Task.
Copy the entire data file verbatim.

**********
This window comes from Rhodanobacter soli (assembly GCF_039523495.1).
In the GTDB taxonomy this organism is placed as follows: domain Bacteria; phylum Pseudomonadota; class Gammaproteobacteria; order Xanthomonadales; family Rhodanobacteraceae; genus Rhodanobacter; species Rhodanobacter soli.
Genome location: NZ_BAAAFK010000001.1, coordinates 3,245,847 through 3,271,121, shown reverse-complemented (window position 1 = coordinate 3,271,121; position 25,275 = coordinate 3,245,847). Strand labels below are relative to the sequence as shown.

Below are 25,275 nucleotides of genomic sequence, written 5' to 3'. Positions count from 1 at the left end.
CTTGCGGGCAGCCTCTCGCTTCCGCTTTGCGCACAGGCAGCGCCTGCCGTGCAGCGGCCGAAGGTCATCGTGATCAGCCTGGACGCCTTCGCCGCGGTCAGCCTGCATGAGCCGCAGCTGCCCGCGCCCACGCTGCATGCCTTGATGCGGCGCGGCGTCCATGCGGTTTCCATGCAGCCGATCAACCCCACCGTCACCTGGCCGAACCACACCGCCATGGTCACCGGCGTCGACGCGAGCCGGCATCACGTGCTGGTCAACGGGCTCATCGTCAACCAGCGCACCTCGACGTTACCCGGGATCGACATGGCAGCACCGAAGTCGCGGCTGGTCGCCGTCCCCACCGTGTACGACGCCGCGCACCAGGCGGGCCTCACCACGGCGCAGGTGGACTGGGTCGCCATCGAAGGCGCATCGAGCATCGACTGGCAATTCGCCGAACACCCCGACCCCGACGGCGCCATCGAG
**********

This window comes from Rhodanobacter soli (assembly GCF_039523495.1).
In the GTDB taxonomy this organism is placed as follows: domain Bacteria; phylum Pseudomonadota; class Gammaproteobacteria; order Xanthomonadales; family Rhodanobacteraceae; genus Rhodanobacter; species Rhodanobacter soli.
Genome location: NZ_BAAAFK010000001.1, coordinates 3,245,847 through 3,271,121, shown reverse-complemented (window position 1 = coordinate 3,271,121; position 25,275 = coordinate 3,245,847). Strand labels below are relative to the sequence as shown.

Below are 25,275 nucleotides of genomic sequence, written 5' to 3'. Positions count from 1 at the left end.
CTTGCGGGCAGCCTCTCGCTTCCGCTTTGCGCACAGGCAGCGCCTGCCGTGCAGCGGCCGAAGGTCATCGTGATCAGCCTGGACGCCTTCGCCGCGGTCAGCCTGCATGAGCCGCAGCTGCCCGCGCCCACGCTGCATGCCTTGATGCGGCGCGGCGTCCATGCGGTTTCCATGCAGCCGATCAACCCCACCGTCACCTGGCCGAACCACACCGCCATGGTCACCGGCGTCGACGCGAGCCGGCATCACGTGCTGGTCAACGGGCTCATCGTCAACCAGCGCACCTCGACGTTACCCGGGATCGACATGGCAGCACCGAAGTCGCGGCTGGTCGCCGTCCCCACCGTGTACGACGCCGCGCACCAGGCGGGCCTCACCACGGCGCAGGTGGACTGGGTCGCCATCGAAGGCGCATCGAGCATCGACTGGCAATTCGCCGAACACCCCGACCCCGACGGCGCCATCGAG